• Announcements

    • khawk

      Download the Game Design and Indie Game Marketing Freebook   07/19/17

      GameDev.net and CRC Press have teamed up to bring a free ebook of content curated from top titles published by CRC Press. The freebook, Practices of Game Design & Indie Game Marketing, includes chapters from The Art of Game Design: A Book of Lenses, A Practical Guide to Indie Game Marketing, and An Architectural Approach to Level Design. The GameDev.net FreeBook is relevant to game designers, developers, and those interested in learning more about the challenges in game development. We know game development can be a tough discipline and business, so we picked several chapters from CRC Press titles that we thought would be of interest to you, the GameDev.net audience, in your journey to design, develop, and market your next game. The free ebook is available through CRC Press by clicking here. The Curated Books The Art of Game Design: A Book of Lenses, Second Edition, by Jesse Schell Presents 100+ sets of questions, or different lenses, for viewing a game’s design, encompassing diverse fields such as psychology, architecture, music, film, software engineering, theme park design, mathematics, anthropology, and more. Written by one of the world's top game designers, this book describes the deepest and most fundamental principles of game design, demonstrating how tactics used in board, card, and athletic games also work in video games. It provides practical instruction on creating world-class games that will be played again and again. View it here. A Practical Guide to Indie Game Marketing, by Joel Dreskin Marketing is an essential but too frequently overlooked or minimized component of the release plan for indie games. A Practical Guide to Indie Game Marketing provides you with the tools needed to build visibility and sell your indie games. With special focus on those developers with small budgets and limited staff and resources, this book is packed with tangible recommendations and techniques that you can put to use immediately. As a seasoned professional of the indie game arena, author Joel Dreskin gives you insight into practical, real-world experiences of marketing numerous successful games and also provides stories of the failures. View it here. An Architectural Approach to Level Design This is one of the first books to integrate architectural and spatial design theory with the field of level design. The book presents architectural techniques and theories for level designers to use in their own work. It connects architecture and level design in different ways that address the practical elements of how designers construct space and the experiential elements of how and why humans interact with this space. Throughout the text, readers learn skills for spatial layout, evoking emotion through gamespaces, and creating better levels through architectural theory. View it here. Learn more and download the ebook by clicking here. Did you know? GameDev.net and CRC Press also recently teamed up to bring GDNet+ Members up to a 20% discount on all CRC Press books. Learn more about this and other benefits here.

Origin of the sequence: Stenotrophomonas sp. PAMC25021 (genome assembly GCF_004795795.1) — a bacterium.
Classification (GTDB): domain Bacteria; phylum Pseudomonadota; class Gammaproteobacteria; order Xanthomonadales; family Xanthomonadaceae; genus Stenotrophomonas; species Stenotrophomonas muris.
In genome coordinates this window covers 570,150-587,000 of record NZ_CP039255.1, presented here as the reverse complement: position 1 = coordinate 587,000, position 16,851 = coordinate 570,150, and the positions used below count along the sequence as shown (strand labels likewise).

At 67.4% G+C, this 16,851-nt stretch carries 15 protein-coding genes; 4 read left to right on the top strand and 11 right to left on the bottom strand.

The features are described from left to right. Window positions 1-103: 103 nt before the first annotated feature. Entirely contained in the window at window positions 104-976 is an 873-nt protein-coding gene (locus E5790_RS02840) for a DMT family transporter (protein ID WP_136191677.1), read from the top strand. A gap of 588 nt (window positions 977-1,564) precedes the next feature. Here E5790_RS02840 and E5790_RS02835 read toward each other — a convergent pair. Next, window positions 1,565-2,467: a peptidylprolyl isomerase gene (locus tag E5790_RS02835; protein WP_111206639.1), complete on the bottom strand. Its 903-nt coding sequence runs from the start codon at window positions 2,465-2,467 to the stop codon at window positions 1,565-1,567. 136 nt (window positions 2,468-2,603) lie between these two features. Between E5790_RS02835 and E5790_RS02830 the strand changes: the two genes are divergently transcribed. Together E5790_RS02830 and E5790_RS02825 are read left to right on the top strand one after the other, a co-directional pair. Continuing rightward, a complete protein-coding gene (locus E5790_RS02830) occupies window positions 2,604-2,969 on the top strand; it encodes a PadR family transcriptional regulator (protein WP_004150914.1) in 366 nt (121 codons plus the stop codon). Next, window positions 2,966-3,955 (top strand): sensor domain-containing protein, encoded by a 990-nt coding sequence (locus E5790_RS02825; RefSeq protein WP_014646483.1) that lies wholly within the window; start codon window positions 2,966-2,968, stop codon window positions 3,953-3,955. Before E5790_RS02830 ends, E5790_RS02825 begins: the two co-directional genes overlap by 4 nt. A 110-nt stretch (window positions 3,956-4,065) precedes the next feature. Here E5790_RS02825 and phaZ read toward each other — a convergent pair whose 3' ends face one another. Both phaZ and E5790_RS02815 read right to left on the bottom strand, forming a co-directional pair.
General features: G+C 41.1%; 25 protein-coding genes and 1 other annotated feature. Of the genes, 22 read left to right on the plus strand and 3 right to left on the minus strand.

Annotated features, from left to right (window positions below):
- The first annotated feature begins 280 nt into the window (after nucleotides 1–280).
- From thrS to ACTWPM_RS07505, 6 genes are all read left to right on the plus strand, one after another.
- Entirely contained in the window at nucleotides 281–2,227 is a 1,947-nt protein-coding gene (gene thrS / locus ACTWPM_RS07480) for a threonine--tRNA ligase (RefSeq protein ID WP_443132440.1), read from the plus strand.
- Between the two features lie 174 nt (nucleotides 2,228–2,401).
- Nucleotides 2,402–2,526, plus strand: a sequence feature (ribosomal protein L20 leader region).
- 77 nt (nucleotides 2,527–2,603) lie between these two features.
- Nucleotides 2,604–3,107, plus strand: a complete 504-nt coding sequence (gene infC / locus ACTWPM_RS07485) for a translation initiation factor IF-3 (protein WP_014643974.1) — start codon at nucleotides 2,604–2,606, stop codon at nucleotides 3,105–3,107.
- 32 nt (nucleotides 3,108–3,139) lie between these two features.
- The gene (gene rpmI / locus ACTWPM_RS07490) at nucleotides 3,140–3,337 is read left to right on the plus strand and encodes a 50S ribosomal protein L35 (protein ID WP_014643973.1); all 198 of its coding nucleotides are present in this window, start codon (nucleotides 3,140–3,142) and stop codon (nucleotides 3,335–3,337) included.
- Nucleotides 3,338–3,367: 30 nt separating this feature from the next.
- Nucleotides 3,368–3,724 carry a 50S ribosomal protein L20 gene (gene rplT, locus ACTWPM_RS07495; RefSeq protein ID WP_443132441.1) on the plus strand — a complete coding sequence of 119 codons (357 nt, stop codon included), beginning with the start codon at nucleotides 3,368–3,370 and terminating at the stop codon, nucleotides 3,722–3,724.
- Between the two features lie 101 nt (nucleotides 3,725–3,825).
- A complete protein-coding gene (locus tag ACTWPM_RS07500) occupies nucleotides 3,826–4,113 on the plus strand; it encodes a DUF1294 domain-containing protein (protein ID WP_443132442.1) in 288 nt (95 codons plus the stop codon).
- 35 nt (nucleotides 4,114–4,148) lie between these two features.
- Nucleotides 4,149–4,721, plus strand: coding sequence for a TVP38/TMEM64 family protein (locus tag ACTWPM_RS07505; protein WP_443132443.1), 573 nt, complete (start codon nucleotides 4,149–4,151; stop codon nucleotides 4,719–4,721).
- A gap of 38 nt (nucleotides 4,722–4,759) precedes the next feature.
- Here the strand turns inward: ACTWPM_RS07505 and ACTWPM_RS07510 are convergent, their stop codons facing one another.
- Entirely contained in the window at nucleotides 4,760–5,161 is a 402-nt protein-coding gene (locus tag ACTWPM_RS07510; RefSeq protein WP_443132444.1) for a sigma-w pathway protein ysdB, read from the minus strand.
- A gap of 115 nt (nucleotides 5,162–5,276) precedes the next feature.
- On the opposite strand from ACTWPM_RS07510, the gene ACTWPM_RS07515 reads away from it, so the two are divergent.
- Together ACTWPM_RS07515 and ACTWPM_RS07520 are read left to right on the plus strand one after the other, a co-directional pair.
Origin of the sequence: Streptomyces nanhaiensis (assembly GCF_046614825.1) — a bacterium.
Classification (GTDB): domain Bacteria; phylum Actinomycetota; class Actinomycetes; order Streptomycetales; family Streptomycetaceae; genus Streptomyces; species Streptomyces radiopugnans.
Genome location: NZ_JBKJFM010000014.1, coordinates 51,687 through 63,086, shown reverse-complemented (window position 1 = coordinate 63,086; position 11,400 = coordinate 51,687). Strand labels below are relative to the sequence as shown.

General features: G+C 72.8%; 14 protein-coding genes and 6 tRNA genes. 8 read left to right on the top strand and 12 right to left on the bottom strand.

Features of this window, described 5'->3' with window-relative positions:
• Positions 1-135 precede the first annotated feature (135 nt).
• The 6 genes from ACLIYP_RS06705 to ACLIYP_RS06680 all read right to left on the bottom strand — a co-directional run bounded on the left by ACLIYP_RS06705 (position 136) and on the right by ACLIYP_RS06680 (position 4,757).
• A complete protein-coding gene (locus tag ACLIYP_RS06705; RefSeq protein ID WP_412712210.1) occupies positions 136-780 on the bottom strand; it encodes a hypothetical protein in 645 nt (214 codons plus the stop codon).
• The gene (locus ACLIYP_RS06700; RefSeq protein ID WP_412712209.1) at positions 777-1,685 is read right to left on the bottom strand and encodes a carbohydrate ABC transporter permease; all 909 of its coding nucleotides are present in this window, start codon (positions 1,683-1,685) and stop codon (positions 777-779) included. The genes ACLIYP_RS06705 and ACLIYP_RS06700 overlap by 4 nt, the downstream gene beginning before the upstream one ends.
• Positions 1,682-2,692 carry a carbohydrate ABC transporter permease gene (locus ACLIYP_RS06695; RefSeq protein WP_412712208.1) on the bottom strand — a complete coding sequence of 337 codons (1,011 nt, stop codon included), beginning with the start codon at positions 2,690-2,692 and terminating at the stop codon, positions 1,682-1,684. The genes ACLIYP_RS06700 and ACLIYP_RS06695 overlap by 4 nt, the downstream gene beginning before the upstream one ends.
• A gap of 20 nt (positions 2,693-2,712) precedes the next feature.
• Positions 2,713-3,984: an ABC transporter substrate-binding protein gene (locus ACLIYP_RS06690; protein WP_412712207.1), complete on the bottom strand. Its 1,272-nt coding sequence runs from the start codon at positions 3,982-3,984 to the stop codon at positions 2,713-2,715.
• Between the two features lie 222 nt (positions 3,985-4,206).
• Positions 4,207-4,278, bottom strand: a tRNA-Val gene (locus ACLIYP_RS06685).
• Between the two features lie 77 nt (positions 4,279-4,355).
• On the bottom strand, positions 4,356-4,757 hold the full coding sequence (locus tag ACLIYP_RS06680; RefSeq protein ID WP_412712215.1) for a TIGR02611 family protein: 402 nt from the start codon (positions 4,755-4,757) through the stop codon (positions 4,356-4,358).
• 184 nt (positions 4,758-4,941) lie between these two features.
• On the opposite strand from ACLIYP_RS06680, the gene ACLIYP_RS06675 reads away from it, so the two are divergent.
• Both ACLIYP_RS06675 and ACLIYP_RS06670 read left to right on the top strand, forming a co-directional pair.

Sign in to follow this  
Followers 0
phil67rpg

first breakout game

7 posts in this topic

thanks a lot for the advice, I am glad  you liked it. my next thing I am going to implement is  a splash screen. That will help with interacting with the game.

0

Share this post


Link to post
Share on other sites

I have tweaked my game a little bit, let me know what you think.

 

Not bad, may I ask what program you used to create the images?

1

Share this post


Link to post
Share on other sites

When you implement the Splash-Screen, try to ensure that you don't just render it over the top of the game field i.e. the actual game logic doesn't run at the same time. This could lead to the user viewing what they think is the beginning page, but then entering the game whilst the logic has been running and starting out with, for example; less lives than expected, some bricks missing, or even the Game Over message.

 

What I'm trying to get at here is, now that you are looking at another component (The Menu), try researching into State Machines to break up the code, and ensure not everything is trying to be run at once. It can be as simple as using a Switch-Case to make sure only the Menu runs until the player decides to enter the Game, then the Game runs and the Menu is only accessed again, when the user wants to quit.

 

A lot of information here, I got a bit carried away. Feel free to ask a question if there's anything unclear.

 

Regards,

 

Stitchs.

1

Share this post


Link to post
Share on other sites

Create an account or sign in to comment

You need to be a member in order to leave a comment

Create an account

Sign up for a new account in our community. It's easy!


Register a new account

Sign in

Already have an account? Sign in here.


Sign In Now
Sign in to follow this  
Followers 0